William F. Buckley, Jr., tells the story of two strangers talking over wine in a village in the French provinces. After a while one addresses the other, and asks, “Do you like Americans?” “No” is the curt answer. “Well, do you like Jews?” “No.” “Catholics?” “No.” Finally, with some exasperation: “Well, who do you like?” Without looking up from his newspaper the fellow replies, “I like my friends.”

Don Garrity likes his friends, and his greatest friend wasCentralWashingtonUniversity. It was not only the board, the faculty, the administrators, the students, the community, the politicians, the alums, the foundation, it was all of these groups woven into one indivisible whole, and yet the whole having many parts. He understands the complexity, the beauty, the vision, the fragility and the essence of a liberal arts university, as a community of scholars, and he made common cause with all who would participate in and advance and protect this exceptional institution.

On and off the board of trustees, I have been a vocal, and rather public, supporter and follower of Don Garrity’s. Don knew that. But I think it never occurred to him that any particular deference was due me, because he never seemed reticent to challenge me when he believed my actions might be detrimental to the harmony, purpose and well-being of his university. And, it was his university. It was right and good that he as president, thought of it as his university. He was a wonderful president because he had a sense of ownership about this wonderful place.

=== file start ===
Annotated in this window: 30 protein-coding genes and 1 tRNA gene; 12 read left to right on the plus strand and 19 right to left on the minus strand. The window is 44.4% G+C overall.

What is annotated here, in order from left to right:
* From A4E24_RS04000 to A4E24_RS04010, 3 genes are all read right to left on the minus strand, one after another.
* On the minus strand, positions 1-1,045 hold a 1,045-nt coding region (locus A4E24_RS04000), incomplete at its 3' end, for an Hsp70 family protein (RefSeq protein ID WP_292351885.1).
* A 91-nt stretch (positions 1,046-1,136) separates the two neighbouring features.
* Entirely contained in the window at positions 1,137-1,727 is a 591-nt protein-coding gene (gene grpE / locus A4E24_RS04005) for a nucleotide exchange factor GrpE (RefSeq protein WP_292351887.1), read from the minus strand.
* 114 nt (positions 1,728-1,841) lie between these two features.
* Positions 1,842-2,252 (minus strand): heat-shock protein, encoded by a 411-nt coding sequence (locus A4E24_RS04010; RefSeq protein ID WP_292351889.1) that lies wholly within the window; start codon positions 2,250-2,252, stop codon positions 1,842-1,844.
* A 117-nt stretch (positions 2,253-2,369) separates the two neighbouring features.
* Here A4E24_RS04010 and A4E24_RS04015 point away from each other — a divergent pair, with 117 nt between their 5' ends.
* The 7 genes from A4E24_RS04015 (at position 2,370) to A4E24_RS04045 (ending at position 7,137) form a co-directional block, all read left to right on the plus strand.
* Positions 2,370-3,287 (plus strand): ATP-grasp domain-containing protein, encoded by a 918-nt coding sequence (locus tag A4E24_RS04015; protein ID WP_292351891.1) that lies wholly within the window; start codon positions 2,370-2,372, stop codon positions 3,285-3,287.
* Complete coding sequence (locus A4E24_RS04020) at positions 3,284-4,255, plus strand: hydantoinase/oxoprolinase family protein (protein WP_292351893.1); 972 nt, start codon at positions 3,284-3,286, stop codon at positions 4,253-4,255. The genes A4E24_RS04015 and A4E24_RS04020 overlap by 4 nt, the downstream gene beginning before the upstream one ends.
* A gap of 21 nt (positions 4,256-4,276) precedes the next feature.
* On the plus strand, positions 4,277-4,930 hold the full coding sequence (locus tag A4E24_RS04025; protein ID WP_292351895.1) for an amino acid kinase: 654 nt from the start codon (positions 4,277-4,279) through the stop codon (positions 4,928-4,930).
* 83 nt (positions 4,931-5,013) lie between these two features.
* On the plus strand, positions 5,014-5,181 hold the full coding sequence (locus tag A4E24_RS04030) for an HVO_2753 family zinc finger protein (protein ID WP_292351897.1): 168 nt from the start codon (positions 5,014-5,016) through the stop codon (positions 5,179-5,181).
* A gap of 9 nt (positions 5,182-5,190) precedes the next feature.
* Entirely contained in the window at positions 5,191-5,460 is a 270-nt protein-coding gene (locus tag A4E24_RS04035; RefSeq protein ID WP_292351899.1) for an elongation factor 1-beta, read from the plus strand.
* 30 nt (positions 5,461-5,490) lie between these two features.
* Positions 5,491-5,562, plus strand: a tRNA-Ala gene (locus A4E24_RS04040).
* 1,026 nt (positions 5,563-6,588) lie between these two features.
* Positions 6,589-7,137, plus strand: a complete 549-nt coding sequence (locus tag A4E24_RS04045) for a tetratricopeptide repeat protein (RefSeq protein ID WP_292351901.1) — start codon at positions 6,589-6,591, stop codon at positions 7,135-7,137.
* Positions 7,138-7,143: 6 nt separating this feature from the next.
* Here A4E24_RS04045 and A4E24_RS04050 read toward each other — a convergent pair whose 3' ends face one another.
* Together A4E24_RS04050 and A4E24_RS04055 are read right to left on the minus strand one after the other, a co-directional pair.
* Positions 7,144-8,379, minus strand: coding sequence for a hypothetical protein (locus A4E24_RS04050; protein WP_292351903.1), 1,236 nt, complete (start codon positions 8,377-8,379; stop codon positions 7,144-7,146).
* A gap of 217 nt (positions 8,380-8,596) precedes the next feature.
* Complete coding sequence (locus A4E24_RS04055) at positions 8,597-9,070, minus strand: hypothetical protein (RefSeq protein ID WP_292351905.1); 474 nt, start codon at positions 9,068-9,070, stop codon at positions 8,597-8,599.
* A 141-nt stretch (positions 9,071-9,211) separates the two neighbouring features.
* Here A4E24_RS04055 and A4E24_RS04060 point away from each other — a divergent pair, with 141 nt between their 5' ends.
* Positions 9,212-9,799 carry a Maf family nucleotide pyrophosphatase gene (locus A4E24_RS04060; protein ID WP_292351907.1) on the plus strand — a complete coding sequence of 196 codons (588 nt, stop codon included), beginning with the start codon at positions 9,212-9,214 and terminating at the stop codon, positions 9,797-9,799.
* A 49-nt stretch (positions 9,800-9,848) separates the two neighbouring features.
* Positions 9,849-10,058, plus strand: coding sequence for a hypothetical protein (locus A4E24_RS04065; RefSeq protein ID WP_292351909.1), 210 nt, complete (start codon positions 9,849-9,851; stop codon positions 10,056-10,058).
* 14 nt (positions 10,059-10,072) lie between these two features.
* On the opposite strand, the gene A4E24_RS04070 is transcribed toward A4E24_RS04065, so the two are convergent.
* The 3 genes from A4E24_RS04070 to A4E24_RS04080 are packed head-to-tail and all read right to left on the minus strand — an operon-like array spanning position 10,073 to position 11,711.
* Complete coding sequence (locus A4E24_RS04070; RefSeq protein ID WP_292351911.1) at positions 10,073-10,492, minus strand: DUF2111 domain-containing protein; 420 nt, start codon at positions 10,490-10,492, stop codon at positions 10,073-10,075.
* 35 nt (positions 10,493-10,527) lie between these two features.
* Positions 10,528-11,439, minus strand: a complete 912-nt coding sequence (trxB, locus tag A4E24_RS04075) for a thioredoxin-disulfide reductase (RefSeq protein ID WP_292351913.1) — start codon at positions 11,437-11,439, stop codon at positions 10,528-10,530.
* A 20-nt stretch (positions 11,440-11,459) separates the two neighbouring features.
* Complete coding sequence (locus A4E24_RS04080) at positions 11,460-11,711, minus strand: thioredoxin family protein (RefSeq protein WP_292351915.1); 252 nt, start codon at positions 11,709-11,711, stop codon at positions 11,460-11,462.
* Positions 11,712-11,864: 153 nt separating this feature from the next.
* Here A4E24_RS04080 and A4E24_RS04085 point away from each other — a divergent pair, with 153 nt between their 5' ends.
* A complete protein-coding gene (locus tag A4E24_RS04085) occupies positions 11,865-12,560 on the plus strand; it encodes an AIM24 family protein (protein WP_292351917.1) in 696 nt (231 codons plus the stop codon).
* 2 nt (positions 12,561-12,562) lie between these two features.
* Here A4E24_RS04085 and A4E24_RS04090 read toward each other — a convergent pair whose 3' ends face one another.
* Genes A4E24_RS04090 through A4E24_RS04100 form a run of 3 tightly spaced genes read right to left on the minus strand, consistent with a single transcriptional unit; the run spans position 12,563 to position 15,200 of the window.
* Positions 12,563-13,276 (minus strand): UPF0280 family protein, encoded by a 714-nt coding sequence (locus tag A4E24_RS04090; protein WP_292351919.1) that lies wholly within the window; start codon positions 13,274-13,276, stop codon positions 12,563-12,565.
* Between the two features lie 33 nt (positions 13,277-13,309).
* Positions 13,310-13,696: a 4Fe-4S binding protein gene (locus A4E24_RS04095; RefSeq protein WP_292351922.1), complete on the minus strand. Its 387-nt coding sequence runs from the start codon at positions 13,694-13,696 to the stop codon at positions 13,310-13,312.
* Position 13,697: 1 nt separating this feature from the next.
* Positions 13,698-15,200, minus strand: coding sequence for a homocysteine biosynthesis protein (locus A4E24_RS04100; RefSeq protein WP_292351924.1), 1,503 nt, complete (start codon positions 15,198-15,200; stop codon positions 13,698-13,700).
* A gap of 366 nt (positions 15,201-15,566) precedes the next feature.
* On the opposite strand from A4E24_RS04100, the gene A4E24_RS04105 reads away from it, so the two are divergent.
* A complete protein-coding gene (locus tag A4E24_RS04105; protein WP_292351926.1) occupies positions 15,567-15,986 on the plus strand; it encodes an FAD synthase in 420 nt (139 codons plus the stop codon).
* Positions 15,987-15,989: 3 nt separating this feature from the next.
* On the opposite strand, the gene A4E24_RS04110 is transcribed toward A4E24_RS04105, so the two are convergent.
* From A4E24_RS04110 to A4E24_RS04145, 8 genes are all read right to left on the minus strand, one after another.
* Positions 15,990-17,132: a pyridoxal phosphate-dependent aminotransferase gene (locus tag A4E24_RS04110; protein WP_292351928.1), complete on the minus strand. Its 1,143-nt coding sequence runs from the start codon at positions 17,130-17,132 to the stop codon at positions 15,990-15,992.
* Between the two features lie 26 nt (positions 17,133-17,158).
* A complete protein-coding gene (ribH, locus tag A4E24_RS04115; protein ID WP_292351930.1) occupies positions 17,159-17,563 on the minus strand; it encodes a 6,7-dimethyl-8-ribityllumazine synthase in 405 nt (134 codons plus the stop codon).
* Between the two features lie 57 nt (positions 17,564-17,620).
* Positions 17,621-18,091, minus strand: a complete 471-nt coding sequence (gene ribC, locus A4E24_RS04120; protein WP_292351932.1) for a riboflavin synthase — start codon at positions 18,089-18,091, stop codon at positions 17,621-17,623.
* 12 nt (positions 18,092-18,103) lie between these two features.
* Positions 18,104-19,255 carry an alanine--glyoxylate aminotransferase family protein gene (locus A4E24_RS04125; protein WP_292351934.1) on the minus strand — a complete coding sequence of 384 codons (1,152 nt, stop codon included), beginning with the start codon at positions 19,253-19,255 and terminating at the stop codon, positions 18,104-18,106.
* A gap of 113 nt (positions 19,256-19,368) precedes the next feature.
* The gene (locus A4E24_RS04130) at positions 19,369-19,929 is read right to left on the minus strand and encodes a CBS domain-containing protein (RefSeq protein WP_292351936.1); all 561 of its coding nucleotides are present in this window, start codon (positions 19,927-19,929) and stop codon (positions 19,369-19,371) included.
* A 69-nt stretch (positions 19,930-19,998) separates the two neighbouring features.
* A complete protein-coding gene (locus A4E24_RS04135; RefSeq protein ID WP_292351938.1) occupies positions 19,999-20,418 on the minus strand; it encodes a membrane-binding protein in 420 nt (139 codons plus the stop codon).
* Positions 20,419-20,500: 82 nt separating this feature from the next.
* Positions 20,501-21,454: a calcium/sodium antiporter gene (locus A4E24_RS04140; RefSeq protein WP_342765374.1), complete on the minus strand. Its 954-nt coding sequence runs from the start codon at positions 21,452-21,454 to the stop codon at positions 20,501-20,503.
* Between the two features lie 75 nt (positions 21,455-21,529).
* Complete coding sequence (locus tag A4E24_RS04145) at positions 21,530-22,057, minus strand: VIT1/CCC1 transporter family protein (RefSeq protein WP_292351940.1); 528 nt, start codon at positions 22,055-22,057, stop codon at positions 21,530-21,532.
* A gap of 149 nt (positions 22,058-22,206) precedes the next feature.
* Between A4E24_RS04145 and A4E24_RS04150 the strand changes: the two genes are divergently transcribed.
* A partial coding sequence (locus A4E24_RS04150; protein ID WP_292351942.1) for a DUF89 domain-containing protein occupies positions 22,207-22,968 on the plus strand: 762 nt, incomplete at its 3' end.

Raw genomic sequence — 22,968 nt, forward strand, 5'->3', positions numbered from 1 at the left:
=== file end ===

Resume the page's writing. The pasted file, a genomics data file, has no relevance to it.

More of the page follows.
One incident comes to mind which reflects his bold possessiveness. During the dark days of financial woe in the early 1980s, programmatic cutbacks were being made by the board. During the exploratory stages of the process I had determined that it was important for me, as a board member, to come on campus and visit the programs under scrutiny. So I began my fact-finding forays onto the campus. Shortly afterwards, very shortly afterwards, I got a call from the corner office, Don’s office, during which he told me that he appreciated my interest in the process and my enthusiasm. But, perhaps my purpose might be better served if I checked with his office first and allowed it to arrange my schedule. He told me that we had faculty and administrators and students to consider and he was concerned that my actions might be open to misinterpretation and therefore cause unintended problems. I understood perfectly his unspoken message that as a trustee I was no longer a private citizen when I came on campus and therefore I needed to act with a greater awareness of my responsibilities. I have been back on campus many times since then as a trustee, as a presidential associate and as a teacher, but I never forgot that gentle, yet firm, Celtic exhortation from President Garrity.

Now, there was a leader who called forth the best from those around him, including me.

I am a better man because of you, Don Garrity. Thank you, for being a friend, a partner and a tutor in so many ways.